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A fresh threat to Android devices has managed to infect thousands of devices in days, researchers warn.
In a blog post published Sunday, cybersecurity researcher Wang Hui from 360Netlab said a strain of cryptocurrency mining malware called ADB.Miner has begun spreading rapidly.
The malware has similar capabilities to worms and uses the ADB debug interface, on port 5555, to spread.
It is usually the case that port 5555 is kept closed; however, the ADB debug tool used to conduct diagnostic tests sometimes may open this port -- potentially by accident.
Once a device is infected, it will continue to scan the 5555 port to propagate further and find other devices with the same port open, such as Android-based smartphones, tablets, or television sets.
According to the Chinese security firm, smartphones and smart TV set-top boxes are among most of the devices currently infected, but the company has not disclosed which models or vendors.
While the earliest time of infection has been traced back to 31 January, in only 24 hours, the researchers estimate ADB.Miner has been able to spread to upwards of 5,000 devices, mainly in China and South Korea.
"Overall, we believe malicious code based on the Android system ADB debug interface is now actively spreading in worms and infected over 5,000 devices in 24 hours," the team says. "Affected devices are actively trying to deliver malicious code."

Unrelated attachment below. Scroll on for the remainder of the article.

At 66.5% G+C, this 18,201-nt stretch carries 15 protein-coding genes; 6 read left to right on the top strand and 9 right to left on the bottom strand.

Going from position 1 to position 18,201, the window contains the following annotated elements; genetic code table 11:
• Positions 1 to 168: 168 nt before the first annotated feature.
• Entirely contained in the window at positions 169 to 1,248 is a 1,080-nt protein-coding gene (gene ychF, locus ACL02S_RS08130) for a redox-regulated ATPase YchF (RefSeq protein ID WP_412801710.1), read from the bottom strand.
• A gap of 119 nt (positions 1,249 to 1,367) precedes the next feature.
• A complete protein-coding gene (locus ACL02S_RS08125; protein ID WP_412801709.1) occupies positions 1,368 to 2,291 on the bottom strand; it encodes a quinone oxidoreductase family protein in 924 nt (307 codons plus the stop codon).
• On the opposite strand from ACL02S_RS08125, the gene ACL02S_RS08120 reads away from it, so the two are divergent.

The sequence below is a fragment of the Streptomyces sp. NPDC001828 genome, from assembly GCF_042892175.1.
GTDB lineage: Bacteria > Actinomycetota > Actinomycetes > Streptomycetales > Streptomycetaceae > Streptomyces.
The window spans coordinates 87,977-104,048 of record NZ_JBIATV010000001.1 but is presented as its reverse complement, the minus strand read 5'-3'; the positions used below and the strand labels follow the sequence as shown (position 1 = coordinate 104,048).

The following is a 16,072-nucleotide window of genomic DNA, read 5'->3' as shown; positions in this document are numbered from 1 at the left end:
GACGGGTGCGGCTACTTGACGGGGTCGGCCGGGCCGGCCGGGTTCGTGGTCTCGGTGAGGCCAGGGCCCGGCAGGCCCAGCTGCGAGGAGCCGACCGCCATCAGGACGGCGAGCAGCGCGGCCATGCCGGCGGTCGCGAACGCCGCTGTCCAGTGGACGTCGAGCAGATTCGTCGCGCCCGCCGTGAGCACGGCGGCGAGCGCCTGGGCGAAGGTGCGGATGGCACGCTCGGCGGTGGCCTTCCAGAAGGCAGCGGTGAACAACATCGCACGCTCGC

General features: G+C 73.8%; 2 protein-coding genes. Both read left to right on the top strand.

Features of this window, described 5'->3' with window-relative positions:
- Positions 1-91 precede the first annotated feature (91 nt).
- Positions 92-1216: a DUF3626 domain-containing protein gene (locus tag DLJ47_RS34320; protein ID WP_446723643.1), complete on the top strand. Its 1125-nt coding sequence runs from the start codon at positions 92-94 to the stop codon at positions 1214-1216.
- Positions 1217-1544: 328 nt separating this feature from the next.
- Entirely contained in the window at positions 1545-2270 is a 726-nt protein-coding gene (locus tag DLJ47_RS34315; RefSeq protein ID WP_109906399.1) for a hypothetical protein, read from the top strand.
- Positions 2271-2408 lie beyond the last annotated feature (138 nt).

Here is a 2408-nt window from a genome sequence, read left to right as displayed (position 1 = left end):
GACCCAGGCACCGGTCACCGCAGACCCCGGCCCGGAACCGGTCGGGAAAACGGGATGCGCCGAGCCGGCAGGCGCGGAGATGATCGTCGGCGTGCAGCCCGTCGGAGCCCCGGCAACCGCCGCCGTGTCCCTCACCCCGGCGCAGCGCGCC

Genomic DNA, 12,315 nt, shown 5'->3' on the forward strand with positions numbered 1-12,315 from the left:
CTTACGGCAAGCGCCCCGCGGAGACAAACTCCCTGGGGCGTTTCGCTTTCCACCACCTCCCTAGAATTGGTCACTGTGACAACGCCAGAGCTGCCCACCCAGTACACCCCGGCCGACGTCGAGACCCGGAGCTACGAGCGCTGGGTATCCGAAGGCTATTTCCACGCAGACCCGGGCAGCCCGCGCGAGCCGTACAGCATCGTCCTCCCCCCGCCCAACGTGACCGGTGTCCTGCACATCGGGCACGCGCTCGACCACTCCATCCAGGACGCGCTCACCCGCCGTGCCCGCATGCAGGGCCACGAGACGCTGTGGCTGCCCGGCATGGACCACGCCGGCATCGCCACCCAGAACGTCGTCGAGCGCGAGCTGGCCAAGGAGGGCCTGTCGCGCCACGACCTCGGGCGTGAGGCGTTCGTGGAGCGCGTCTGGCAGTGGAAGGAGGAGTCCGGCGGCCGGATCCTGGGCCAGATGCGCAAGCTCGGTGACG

While 360Netlab has chosen to be scant on the details of infection -- potentially to stop copycats -- the team did say that the miner has Mirai code within its scanning module.
Mirai is a botnet which enslaved millions of vulnerable Internet of Things (IoT) devices for the purposes of conducting distributed denial-of-service (DDoS) attacks.
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The malware contains mining software which specifically focuses on Monero (XMR). ADB.Miner connects to two different mining pools which both share the same wallet address but is yet to deposit proceeds from the fraudulent mining operations.
Cybercriminals are exploring ways to utilize cryptocurrency miners, in themselves not malicious, for fraudulent purposes. A recent report from Cisco Talos has suggested that cyberattackers are turning away from ransomware in favor of this silent, and harder to detect, kind of scheme.
Malware based on the Mirai botnet, dubbed Satori, has been recently spotted targeting Ethereum mining rigs. A tailored version of Satori, called Satori.Coin.Robber, scans for devices through port 3333.
If old versions of Claymore Miner software which have not been patched against the malware are detected, the malicious code replaces user wallet addresses with others controlled by the malware operators.
Update: 10am GMT:
The researchers have revealed additional details on ADB.Miner. Infections appear to have stabilized after reaching a peak of 7,000, and the team has also ruled out the possibility of port 5555 being remotely opened.
"The 5555 ADB interfaces of those devices have already been opened before infected," the researchers say. We have no idea about how and when this port was opened yet."
It also appears that the worm's propagation is implemented through droidbot, a mining .apk based on Coinhive mining software.
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